Map of test pits from the Willingham dig

Archaeological finds from thousands of years ago have been uncovered in a Cambridge village in an event which was part of the celebrations of the University's 800th Anniversary.

It was so exciting to be able to find these amazing artefacts and then have experts on hand telling you exactly what they were.

Victoria Richards

Residents of Willingham, near Cottenham, Cambridgeshire were joined by people from across the country and led by experts from the University of Cambridge during the two day dig.

People of all ages took their turn at digging; the youngest participant was just 18 months, the oldest being over 70 years old.

Teams dug 25 tonnes of soil out of 30 test pits in 25 different gardens around the village throughout the weekend.

On Sunday afternoon, all of the participants got together to show what they had found and hear the experts explain what it all meant.

The finds have helped experts form a better idea of the history of the village.

Different objects that relate back to specific eras have helped develop a better idea of population in the village. For example, in the Roman period, people appear to have spent much of their time living at either end of the present village whereas a couple of centuries later they were living in its centre.

Four previously unknown areas of medieval settlement scattered across the present village were found over the weekend, along with the discovery that the community was hit very hard by disasters such as the Black Death suggested by the lack of pottery found from the period after the 1300's.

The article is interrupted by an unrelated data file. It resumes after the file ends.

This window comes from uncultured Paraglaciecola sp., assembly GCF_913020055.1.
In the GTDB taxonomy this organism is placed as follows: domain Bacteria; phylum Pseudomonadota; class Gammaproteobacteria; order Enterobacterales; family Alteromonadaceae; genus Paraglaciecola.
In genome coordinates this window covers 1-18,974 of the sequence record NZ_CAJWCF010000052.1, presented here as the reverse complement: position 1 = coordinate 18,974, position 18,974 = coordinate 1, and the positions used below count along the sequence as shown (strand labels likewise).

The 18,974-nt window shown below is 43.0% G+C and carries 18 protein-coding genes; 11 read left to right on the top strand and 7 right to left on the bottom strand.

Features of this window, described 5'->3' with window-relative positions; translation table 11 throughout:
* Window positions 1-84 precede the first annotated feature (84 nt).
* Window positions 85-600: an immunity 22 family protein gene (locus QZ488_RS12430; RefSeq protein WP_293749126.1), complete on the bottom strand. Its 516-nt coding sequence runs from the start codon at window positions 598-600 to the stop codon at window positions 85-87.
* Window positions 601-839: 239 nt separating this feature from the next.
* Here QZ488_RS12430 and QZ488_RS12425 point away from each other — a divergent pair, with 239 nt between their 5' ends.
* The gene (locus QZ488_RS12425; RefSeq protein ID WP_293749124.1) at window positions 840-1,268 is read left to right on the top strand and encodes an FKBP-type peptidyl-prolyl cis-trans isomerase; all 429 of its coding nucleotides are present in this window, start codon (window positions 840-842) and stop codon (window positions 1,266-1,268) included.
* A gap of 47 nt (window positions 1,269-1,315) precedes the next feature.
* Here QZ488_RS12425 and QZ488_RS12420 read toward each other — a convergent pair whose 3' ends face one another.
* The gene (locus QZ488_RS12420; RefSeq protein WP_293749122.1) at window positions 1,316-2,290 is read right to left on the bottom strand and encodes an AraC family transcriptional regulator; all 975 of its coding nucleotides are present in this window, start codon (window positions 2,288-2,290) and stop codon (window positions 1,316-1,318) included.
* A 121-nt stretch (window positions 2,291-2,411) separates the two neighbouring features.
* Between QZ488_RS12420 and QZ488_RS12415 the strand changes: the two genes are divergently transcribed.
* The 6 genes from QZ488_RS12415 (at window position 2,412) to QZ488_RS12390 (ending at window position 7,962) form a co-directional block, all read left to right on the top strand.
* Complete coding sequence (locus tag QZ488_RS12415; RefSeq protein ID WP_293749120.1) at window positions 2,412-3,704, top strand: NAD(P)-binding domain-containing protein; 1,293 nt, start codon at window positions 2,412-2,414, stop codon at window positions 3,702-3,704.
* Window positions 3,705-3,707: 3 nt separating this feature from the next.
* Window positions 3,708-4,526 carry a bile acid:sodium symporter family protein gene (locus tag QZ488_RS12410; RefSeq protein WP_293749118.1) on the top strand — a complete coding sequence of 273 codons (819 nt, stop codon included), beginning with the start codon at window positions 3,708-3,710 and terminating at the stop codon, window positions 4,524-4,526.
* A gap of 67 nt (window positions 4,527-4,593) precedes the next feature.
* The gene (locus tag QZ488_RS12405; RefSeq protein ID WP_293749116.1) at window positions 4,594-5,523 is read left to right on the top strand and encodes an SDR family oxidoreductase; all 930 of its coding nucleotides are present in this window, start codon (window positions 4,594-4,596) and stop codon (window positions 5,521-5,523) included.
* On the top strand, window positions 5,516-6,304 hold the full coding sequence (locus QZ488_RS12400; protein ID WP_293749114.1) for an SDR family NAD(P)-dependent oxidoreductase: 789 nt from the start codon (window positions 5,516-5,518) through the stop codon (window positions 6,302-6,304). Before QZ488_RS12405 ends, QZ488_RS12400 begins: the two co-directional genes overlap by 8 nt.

The event was led by Access Cambridge Archaeology at the University of Cambridge Department of Archaeology and co-ordinated by Fen Edge Archaeology group, an organisation that is interested in finding out about the history of the local area through landscape features and archaeology.

Dr Carenza Lewis, head of Access Cambridge Archaeology , said: 'Digging 30 pits in one weekend is an amazing achievement, as most people had never dug like this before. We know so much more about the village than we did before. Everyone's had a great time, and has enjoyed working with the University on this project!'

Not only was the event successful in uncovering history in the area, it was a chance for people to meet with neighbours and friends and try something completely new to them.

Victoria Richards, a resident of Willingham said: 'It was so exciting to be able to find these amazing artefacts and then have experts on hand telling you exactly what they were. We've learnt so much in such a short time!'

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